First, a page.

Still not freaked out? Then let’s take it up another notch. Not only are these penises gigantic, but they are also corkscrew shaped, ridged and spined in order to ensure that they cannot slip out or be removed without their consent. They are like a cross between a Medieval torture instrument and your worst Amsterdam sex shop nightmare. Fortunately for the female the moment of sex is brief – a few seconds at best – but less fortunately it can take many minutes for the lymph fluid to ebb away and allow the painful penis to recede.
Why do male ducks turn to rape?
Let’s go up another notch. This sexual encounter might sound vicious and unpleasant, but it is at least consensual. What happens next is not. After having made her choice, the other rejected males turn nasty and the female is frequently raped several times during her period of fertility. In fact, females will usually experience far more non-consensual sex than consensual.
Sometimes it can be risky or misleading to apply human notions like consent to animals, but – in the case of the duck – evolution itself has recognized this rape for what it is. Because, extraordinarily, the female duck has, in response to the male duck’s devilish design, counter-evolved an elaborate defense. After all, the female making her choice is Darwinist natural selection at work, and rape endangers the principle, so it makes sense that evolution might defend itself.
Why do female ducks have corkscrew shaped vaginas?
How it has done so is quite extraordinary. Female ducks have developed an elaborate anatomy that includes multiple paths in their reproductive canals, including some that are actual dead ends. The female is able to guide an unwanted penis towards these dead ends. Once her ordeal is over she is able to expel the unwanted sperm and keep only that which she selected herself. It’s an incredibly successful strategy: in almost 97% of cases the duck is successfully fertilized only by the duck she herself chosen.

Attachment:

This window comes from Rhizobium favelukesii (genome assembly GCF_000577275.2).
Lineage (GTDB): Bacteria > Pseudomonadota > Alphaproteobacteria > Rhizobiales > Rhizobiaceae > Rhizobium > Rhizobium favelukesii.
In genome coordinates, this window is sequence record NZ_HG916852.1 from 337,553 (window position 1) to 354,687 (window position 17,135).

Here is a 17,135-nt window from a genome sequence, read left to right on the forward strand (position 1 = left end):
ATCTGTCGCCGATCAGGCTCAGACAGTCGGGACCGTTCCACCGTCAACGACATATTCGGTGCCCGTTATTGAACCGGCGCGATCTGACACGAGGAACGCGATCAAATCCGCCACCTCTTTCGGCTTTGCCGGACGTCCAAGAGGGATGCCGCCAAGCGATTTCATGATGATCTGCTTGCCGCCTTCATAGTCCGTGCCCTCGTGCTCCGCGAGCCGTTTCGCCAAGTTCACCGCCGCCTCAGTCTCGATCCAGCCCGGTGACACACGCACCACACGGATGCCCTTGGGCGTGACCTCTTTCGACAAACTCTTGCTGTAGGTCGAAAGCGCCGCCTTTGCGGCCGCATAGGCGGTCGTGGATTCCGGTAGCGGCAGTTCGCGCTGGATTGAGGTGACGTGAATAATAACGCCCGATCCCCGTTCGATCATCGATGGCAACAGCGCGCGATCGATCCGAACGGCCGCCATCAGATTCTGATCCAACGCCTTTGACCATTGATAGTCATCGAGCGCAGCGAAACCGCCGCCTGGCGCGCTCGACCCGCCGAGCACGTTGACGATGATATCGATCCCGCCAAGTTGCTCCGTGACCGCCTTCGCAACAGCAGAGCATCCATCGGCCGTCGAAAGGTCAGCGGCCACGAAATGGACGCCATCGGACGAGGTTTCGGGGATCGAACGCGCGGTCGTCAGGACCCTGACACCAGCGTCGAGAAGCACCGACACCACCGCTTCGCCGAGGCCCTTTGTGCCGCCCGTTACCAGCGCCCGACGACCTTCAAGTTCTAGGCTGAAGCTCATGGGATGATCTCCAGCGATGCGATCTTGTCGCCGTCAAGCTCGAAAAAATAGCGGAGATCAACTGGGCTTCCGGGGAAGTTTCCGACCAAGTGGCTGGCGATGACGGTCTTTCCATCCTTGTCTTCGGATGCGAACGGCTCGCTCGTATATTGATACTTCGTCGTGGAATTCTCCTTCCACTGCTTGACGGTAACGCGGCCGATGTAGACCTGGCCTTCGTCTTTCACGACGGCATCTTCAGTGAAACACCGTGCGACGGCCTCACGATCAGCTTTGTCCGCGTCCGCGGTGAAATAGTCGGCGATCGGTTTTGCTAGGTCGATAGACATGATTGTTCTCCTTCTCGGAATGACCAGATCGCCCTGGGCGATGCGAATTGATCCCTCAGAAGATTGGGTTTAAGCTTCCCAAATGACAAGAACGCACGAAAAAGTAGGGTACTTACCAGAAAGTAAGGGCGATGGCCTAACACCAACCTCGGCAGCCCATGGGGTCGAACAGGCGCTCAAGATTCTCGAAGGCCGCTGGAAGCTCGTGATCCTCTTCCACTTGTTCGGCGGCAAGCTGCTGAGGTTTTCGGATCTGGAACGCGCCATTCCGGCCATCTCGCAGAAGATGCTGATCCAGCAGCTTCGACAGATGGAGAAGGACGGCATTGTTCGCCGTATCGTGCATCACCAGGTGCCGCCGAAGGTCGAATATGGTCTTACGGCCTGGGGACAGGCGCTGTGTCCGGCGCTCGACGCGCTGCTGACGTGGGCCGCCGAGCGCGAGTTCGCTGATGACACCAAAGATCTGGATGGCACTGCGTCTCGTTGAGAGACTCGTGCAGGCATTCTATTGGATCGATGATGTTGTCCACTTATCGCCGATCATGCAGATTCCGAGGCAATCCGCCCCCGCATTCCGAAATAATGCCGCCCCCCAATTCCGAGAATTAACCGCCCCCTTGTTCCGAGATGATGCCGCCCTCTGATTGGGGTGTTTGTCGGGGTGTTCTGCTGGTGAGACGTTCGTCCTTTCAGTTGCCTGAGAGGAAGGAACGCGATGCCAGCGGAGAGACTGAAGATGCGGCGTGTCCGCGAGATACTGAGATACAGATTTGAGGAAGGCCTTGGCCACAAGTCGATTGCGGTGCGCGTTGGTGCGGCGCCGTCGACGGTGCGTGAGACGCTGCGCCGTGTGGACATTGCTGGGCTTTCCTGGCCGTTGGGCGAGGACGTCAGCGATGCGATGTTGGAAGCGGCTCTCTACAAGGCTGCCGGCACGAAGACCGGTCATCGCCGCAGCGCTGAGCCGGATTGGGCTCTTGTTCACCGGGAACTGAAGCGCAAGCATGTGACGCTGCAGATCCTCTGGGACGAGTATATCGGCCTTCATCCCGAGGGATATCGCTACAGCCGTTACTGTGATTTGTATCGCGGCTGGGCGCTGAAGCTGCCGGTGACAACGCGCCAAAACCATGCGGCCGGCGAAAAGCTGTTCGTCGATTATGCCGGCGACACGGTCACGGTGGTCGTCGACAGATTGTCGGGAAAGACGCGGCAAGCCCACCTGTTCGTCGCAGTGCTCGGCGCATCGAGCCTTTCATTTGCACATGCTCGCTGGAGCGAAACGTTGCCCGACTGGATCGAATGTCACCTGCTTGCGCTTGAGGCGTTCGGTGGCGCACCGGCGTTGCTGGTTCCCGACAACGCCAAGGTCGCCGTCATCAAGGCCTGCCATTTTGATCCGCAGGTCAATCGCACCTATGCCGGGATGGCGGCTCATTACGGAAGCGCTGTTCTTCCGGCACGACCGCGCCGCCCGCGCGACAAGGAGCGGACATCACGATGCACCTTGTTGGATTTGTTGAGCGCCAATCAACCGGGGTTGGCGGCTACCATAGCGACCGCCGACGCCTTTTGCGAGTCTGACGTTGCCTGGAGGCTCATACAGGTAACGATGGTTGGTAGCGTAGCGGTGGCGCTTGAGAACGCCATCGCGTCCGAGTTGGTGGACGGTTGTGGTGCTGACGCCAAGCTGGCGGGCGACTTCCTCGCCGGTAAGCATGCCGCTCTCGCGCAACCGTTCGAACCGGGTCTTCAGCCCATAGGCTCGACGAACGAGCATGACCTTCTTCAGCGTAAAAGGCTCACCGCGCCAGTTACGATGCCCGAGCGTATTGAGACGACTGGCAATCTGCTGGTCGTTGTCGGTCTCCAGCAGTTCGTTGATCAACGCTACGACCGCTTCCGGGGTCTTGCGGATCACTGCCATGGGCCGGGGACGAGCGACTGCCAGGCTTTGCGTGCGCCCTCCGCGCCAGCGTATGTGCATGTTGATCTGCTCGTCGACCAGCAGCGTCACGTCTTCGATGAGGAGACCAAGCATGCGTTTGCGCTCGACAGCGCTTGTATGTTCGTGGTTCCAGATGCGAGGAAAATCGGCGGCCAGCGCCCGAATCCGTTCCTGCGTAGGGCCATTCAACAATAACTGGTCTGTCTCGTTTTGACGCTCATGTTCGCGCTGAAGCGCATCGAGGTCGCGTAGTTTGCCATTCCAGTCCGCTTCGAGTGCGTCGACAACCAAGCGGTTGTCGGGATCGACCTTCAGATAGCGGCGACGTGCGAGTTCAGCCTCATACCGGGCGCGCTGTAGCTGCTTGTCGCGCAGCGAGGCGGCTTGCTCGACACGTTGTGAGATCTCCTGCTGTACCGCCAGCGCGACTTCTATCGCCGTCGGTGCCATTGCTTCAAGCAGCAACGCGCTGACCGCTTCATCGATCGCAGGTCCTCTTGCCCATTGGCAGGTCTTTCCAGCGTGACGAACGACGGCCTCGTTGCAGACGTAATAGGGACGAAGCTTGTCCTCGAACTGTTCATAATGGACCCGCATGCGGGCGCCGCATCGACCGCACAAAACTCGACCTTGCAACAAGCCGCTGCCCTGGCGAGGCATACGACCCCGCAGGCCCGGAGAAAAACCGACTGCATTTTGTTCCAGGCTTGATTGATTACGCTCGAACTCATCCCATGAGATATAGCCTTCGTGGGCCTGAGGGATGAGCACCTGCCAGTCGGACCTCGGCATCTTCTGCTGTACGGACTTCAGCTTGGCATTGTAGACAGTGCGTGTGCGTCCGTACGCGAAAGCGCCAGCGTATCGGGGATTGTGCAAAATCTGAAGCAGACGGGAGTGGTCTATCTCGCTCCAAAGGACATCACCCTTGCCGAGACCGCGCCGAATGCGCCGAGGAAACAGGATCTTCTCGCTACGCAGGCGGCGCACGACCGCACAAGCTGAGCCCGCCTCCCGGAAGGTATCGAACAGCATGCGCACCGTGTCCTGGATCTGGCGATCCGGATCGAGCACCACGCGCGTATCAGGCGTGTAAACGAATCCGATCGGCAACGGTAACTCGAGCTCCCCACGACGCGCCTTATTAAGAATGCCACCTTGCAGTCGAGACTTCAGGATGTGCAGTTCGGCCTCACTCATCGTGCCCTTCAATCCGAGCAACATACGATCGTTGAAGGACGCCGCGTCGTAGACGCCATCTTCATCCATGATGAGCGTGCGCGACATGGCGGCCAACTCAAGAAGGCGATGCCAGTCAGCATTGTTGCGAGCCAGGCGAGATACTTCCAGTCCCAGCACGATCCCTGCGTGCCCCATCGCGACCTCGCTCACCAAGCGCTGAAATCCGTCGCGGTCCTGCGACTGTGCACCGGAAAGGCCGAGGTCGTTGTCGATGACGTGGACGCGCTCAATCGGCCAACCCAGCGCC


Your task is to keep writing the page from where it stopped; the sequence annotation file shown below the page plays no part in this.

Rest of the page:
Unfortunately, unwanted pregnancy isn’t the only danger the female duck faces during what can easily become a gang rape. These attacks are often exceedingly violent and can easily lead to the female’s death by drowning, rendering all of her evolutionary ingenuity redundant. The Los Angeles Times once vividly described witnessing these attacks: “Females that escape alive drag themselves out of the water stripped of the feathers on their heads and backs. Some lose an eye.”
The female duck that does escape the ordeal alive and pregnant by the intended partner may face a brighter future for a while. She’ll prepare a nest in the land and begin laying one egg a day. The male may even help a little bit by guarding the area, though he plays little active role in the rearing of his offspring. For the rest of the season the ducks may form an apparently rather happy little family unit, with mother trailed by a chain of adorable fuzzy ducklings.
But, next time you are charmed by this sight, remember that once the season is over the offspring are mature and they will prepare to enter the brutal sexual battle that is duck mating. As many unwise purchasers of wild animals can tell you, just because an animal is adorable when young doesn’t mean it can’t turn vicious when older.